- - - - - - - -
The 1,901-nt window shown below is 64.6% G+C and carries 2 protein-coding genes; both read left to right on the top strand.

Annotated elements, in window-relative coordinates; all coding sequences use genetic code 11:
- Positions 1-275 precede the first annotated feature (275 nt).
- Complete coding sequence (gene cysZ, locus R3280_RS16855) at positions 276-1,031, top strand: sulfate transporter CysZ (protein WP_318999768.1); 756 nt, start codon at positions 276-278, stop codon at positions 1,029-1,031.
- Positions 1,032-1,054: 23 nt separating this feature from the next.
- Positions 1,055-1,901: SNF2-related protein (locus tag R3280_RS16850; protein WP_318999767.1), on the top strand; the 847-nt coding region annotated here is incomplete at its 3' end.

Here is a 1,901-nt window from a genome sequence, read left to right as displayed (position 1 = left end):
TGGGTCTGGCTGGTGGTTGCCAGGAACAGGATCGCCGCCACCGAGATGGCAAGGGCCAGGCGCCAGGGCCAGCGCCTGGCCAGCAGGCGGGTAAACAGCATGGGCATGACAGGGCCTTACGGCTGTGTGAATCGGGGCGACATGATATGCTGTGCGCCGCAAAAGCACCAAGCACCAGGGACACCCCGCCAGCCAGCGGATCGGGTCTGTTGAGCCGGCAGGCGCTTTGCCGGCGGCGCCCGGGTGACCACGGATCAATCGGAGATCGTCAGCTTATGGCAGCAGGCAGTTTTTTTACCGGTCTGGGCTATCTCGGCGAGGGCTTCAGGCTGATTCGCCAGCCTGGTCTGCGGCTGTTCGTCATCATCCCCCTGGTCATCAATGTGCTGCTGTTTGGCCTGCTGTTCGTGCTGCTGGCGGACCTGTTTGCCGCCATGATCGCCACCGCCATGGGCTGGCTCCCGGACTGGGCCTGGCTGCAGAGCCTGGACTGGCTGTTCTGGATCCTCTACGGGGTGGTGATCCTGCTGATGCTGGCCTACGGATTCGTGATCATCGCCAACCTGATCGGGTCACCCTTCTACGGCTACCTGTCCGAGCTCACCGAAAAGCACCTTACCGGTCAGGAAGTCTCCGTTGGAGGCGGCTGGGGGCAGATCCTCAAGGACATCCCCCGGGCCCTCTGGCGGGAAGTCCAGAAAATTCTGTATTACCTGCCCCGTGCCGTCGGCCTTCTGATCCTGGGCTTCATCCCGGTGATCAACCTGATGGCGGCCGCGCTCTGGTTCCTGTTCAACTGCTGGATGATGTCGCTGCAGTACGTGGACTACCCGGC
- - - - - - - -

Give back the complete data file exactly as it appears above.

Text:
The 1,901-nt window shown below is 64.6% G+C and carries 2 protein-coding genes; both read left to right on the top strand.

Annotated elements, in window-relative coordinates; all coding sequences use genetic code 11:
- Positions 1-275 precede the first annotated feature (275 nt).
- Complete coding sequence (gene cysZ, locus R3280_RS16855) at positions 276-1,031, top strand: sulfate transporter CysZ (protein WP_318999768.1); 756 nt, start codon at positions 276-278, stop codon at positions 1,029-1,031.
- Positions 1,032-1,054: 23 nt separating this feature from the next.
- Positions 1,055-1,901: SNF2-related protein (locus tag R3280_RS16850; protein WP_318999767.1), on the top strand; the 847-nt coding region annotated here is incomplete at its 3' end.

Here is a 1,901-nt window from a genome sequence, read left to right as displayed (position 1 = left end):
TGGGTCTGGCTGGTGGTTGCCAGGAACAGGATCGCCGCCACCGAGATGGCAAGGGCCAGGCGCCAGGGCCAGCGCCTGGCCAGCAGGCGGGTAAACAGCATGGGCATGACAGGGCCTTACGGCTGTGTGAATCGGGGCGACATGATATGCTGTGCGCCGCAAAAGCACCAAGCACCAGGGACACCCCGCCAGCCAGCGGATCGGGTCTGTTGAGCCGGCAGGCGCTTTGCCGGCGGCGCCCGGGTGACCACGGATCAATCGGAGATCGTCAGCTTATGGCAGCAGGCAGTTTTTTTACCGGTCTGGGCTATCTCGGCGAGGGCTTCAGGCTGATTCGCCAGCCTGGTCTGCGGCTGTTCGTCATCATCCCCCTGGTCATCAATGTGCTGCTGTTTGGCCTGCTGTTCGTGCTGCTGGCGGACCTGTTTGCCGCCATGATCGCCACCGCCATGGGCTGGCTCCCGGACTGGGCCTGGCTGCAGAGCCTGGACTGGCTGTTCTGGATCCTCTACGGGGTGGTGATCCTGCTGATGCTGGCCTACGGATTCGTGATCATCGCCAACCTGATCGGGTCACCCTTCTACGGCTACCTGTCCGAGCTCACCGAAAAGCACCTTACCGGTCAGGAAGTCTCCGTTGGAGGCGGCTGGGGGCAGATCCTCAAGGACATCCCCCGGGCCCTCTGGCGGGAAGTCCAGAAAATTCTGTATTACCTGCCCCGTGCCGTCGGCCTTCTGATCCTGGGCTTCATCCCGGTGATCAACCTGATGGCGGCCGCGCTCTGGTTCCTGTTCAACTGCTGGATGATGTCGCTGCAGTACGTGGACTACCCGGC